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A curious film. All at once it is complacent, compassionate, daring, overly melodramatic, and by the end rather affecting. Two English Girls feels as if Truffaut has remade Jules et Jim from a less immediate point of view. This time the triangle consists of two girls and a guy and, perhaps appropriately, the film is more careful, less reckless, and, since I don't know how to put it another way, less alive than Truffaut's towering masterpiece Jules et Jim. The last comment does not relate to the gender commenting implied in the previous sentence. The film boldly addresses masturbation and religion although it all might have felt just a bit more shocking back in 1972 than it does now. Muriel's childhood still raises eyebrows but at the same time if the conlusion of it all was that she learned how to masturbate its a bit anticlimatic. However, it does fit nicely in with the theme of religious morality and virginal purity built into Muriel's character. You can still tell Trufautt's heart is invested in the story, its just a little harder to point out. I have just learned that Jules et Jim and Two English Girls were written by the same author; which would go a long way towards explaining their similarities. A good Truffaut fillm.
Tonight we found the coolest hole in the wall place that screens alternative films for free. It's run by a spanish guy named Josee (not sure how to spell it, but it's pronounced ho-sway) and his wife who is a spanish flamenco dancer. It has strange art all over the place and tonight they were holding a Bunuel double feature of Un Chien Andalou and L'Age D'Or. Un Chien is great, I'd seen it before, but L'Age D'Or was just as good or better. Bunuel's early films are so purely artistic. The way he transforms the idea of narrative is fascinating to watch, he, beyond all other directors I think, feels like a true artist who has simply chosen cinema as his medium. The film was a surreal attack on bourgeosie life with plenty of humor and extremely visual interpretations of things Bunuel wished to convey. L'Age D'Or put a smile on my face for it's entire duration. Especially the part where Jesus walks out of an orgy, ha!
Must one of these dinner-party/society-criticising films be released by a different master director every thirty years? Renoir's The Rules of the Game in 1939, Bunuel's The Discreet Charm of the Bourgeosie in 1972, and Robert Altman's Gosford Park in 2001. Luckily they are all pretty great films in my mind. Maybe I'm just a sucker for this kind of thing. I love watching directors balance mass amounts of characters. Renoir does it so well in The Rules of the Game that the social commentary running along side the action feels so imbred and natural to the story that the viewer never gets the feeling that Renoir is stretching the story to achieve thematic ends. The Rules of the Game is a funny, entertaining, and highly enjoyable film that packs with it timeless social commentary in the vein of Gustave Flaubert and does so in a manner that is both wholly original and organic. All of these characters are so trapped within the social rhetoric of their time and place in society that they have lost all notions of what proper conduct really is. Quick to backstab their friends and even develop friendships on the basis of backstabbings, Renoir's cast of characters are, as he puts it, simple minded. They are all clearly defined early on in the film and more or less stick to their traits throughout. Character change is present in The Rules of the Game, but as a classic tragedy would have it, its not the focal point of the narrative. Instead Renoir allows the various connections between his characters do the work for him. It all culiminates in a fully satisfying conclusion of great irony and appropriate tragedy. My first Renoir film did not disappoint in any way.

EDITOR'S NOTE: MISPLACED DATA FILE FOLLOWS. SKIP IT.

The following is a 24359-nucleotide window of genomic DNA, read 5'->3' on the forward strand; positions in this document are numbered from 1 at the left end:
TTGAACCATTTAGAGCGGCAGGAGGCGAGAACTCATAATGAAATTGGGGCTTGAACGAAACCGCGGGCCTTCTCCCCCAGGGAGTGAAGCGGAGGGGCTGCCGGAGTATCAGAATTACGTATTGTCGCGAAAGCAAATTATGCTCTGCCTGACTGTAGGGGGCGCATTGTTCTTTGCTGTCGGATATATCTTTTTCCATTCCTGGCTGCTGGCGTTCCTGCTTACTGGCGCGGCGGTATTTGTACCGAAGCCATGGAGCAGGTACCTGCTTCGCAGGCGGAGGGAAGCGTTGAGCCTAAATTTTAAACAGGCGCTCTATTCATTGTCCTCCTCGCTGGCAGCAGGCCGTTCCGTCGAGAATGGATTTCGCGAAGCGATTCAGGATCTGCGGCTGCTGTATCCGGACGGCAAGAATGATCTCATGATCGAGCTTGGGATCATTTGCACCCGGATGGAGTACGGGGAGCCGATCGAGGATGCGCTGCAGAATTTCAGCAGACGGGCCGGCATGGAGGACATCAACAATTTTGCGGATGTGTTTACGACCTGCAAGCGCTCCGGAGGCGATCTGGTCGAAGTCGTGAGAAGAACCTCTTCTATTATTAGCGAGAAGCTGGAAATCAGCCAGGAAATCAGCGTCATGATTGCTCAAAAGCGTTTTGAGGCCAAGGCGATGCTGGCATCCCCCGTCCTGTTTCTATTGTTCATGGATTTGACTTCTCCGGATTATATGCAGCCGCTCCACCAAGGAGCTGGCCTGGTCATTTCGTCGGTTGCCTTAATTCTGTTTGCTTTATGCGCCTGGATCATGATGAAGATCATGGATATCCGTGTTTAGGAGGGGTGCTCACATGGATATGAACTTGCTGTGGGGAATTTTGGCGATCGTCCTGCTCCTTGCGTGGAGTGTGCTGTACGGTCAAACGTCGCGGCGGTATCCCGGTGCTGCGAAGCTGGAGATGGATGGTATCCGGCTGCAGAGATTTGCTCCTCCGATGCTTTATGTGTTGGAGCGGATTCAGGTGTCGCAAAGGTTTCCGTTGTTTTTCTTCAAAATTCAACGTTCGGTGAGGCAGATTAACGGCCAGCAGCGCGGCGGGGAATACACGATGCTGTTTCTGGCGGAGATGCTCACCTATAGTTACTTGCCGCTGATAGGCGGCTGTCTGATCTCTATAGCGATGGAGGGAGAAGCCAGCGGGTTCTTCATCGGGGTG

An Autumn Afternoon, despite some pretty terrible subtitling on the print we watched, was a poetic meditation on the heavy responsibilities of family life and a changed country after the war. I felt so much for the father in this film. He wants what is best for both himself and his daughter and its hard to watch as he tears himself between the two. All of the characters here are remarkably likeable, much like the film Yi Yi which I also loved. I'm really warming to this asian sensibility in film. While all the characters are all likeable, they are not without their faults. They (or maybe their culture) objectifies women and trivializes the concept of love. Maybe this is just my biased eye looking too far into things though. The ending was profoundly sad and beautiful. Ozu's static shot composition really builds a mood apt to portray honest human emotions and Autumn Afternoon thrives upon these. The juxtaposition of the old drunk solitary man living with his daugher and the father who becomes more like the old man when he gives away his daughter was striking and telling about Ozu's feelings on loneliness. An Autumn Afternoon portrays deep pathos. These are a real characters, and we feel for them across cultural boundaries because they display the same faults we can find in ourselves. Remarkable, depsite the bad print I had to watch. Criterion treatment? That would be very nice.